The two were further bonded by shared grief, as both lost their fathers within a few months of each other. José Luis Serpa, who passed away just three days after the premiere of Intimate Strangers, provided the vibrant collage that graces the album’s cover art.

 

The album is itself a journey, beginning with Iduma’s self-reflections and continuing close to home with encounters in Nigeria. It soon ventures farther, over the Moroccan border and through the desert in Bamako, Mali. In the Senegalese town of Kidira, the writer is reminded of his relatively privileged status when a passport means a world of difference between him and the unnamed stranger whose life briefly becomes linked to his own. The Morocco-based Cameroonian poet Onesiphore Nemberecites a piece in French, about things left behind – a mellifluous echo of past colonialism.

 

At the journey’s end, we cast our eyes back to its beginning. “For You, I Must Become a Tree” poetically conveys the reflection of the migrant on the loves and home from which they’ve embarked, now far away but always heart-achingly close. “In the mind of the traveler, those who love you don’t want you to go. So that person has to become a tree, which means having your roots in one place [with branches reaching far away].”

 

Serpa weaves a mesmerizing sonic tapestry from the sparse instrumentation and especially the stunning vocal harmonies, which serve at times as gorgeous atmosphere, at others as ethereal storytellers, still others as a lush Greek chorus. “The main character is always Emmanuel,” Serpa describes. “The singing voices are sometimes spirits, sometimes ghosts, sometimes witnesses and sometimes joining him as narrators.”

 

While Intimate Strangers tells Iduma’s story, and those he gathered along the road, it is no less personal a piece for Serpa. “As a migrant myself,” she says, “albeit a privileged migrant, I recognize the feeling of being a foreigner and a bit of an outsider. As a European and someone who has been following the news of the world’s various refugee crises, I feel that the book offers a human, crucial and urgent side to the stories that continuously happen at every border. That’s what attracted me to it.”

 

Sara Serpa
Lisbon, Portugal native Sara Serpa is a vocalist-composer and improviser who implements a unique instrumental approach to her vocal style. Recognized for her distinctive wordless singing, Serpa has been immersed in the field of jazz, improvised and experimental music since first arriving in New York in 2008. Described by the New York Times as “a singer of silvery poise and cosmopolitan outlook,” and by JazzTimes magazine as “a master of wordless landscapes,” Serpa started her career with jazz luminaries such as Grammy-nominated pianist Danilo Perez, and Guggenheim and MacArthur Fellow pianist Ran Blake. As a leader, she has produced and released ten albums. The latest is Recognition, an interdisciplinary project that combines film with live music in collaboration with Zeena Parkins, Mark Turner, and David Virelles. Serpa was voted  #1 Vocalist of the Year by the 2020 NPR Music Jazz Critics PollMusician of the Year 2020 by Portuguese magazine Jazz.pt and Female Vocalist-Rising Star 2019 by the DownBeat Magazine Critics Poll. She has collaborated with Ingrid Laubrock, Erik Friedlander, John Zorn, Nicole Mitchell, André Matos, Guillermo Klein, Linda May Han Oh, Ben Street, and Kris Davis, among many others. Serpa currently teaches at The New School, New Jersey City University, and is Artist-In-Residence at Park Avenue Armory. She is the recipient of Chamber Music America New Jazz Works Grant 2019, New Music USA 2019,New York City’s Women’s Fund 2020, USArtists Grant from Mid-Atlantic Foundation for the Arts, and the 2021 Herb Alpert/Ragdale Prize in Composition. Serpa has been active in gender equity in music and is the co-founder (along with fellow musician Jen Shyu) of Mutual Mentorship for Musicians (M³)an organization created to empower and elevate women and non-binary musicians.  www.saraserpa.comwww.mutualmentorshipformusicians.org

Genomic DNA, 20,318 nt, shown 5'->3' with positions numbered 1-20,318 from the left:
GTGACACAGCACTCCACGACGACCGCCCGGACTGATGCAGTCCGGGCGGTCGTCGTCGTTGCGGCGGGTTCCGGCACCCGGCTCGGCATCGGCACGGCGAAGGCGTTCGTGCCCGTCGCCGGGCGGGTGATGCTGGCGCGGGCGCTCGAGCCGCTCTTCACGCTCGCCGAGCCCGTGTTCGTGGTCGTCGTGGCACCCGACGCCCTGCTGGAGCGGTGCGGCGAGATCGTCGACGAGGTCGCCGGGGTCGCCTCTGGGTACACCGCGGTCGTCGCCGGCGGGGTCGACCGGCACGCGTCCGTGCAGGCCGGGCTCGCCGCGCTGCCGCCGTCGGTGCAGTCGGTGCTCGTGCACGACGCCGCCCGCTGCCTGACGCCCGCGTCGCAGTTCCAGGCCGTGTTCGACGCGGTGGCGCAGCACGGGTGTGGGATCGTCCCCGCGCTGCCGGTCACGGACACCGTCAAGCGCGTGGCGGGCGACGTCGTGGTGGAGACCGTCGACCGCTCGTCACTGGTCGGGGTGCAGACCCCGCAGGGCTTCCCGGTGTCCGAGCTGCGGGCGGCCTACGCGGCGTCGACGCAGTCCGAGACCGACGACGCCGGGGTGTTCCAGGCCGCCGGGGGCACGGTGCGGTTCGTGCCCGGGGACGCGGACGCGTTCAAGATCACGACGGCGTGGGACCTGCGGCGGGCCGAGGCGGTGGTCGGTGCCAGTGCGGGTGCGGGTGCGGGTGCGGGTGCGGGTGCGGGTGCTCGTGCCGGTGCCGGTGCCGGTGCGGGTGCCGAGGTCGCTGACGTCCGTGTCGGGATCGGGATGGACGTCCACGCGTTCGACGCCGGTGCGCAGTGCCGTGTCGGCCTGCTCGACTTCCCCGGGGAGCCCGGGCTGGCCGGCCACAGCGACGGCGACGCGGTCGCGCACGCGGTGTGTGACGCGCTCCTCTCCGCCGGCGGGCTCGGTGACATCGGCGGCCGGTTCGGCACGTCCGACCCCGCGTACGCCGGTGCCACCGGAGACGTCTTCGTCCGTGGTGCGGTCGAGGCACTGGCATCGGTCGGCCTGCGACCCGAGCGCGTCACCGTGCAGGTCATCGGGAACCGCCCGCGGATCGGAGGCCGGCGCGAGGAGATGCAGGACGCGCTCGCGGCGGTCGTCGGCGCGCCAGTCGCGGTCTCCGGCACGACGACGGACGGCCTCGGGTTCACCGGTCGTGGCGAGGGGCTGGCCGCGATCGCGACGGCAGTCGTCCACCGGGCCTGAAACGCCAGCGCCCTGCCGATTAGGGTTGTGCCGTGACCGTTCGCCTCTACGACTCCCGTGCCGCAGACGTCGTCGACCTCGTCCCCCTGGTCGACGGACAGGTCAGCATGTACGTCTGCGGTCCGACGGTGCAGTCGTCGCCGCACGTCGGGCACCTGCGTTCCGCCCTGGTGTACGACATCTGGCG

Emmanuel Iduma
Emmanuel Iduma is the author of A Stranger’s Pose, a book of travel stories that was longlisted for the RSL Ondaatje Prize. His essays and art criticism have been published in The New York Review of Books, Aperture, Artforum, and Art in America. His honors include a Creative Capital/Warhol Foundation grant for arts writing, the inaugural Irving Sandler Award for New Voices in Art Criticism from AICA-USA, the C/O Berlin Talent Prize for Theory, and a Silvers Grant for Work in Progress.I Am Still with You, his memoir on the aftermath of the Nigerian civil war, is forthcoming from Algonquin (US), and William Collins (UK). www.mriduma.com

Sara Serpa / Emmanuel Iduma – Intimate Strangers
Biophilia Records – BREP0026 – Recorded Oct-Dec, 2020
Release date December 3, 2021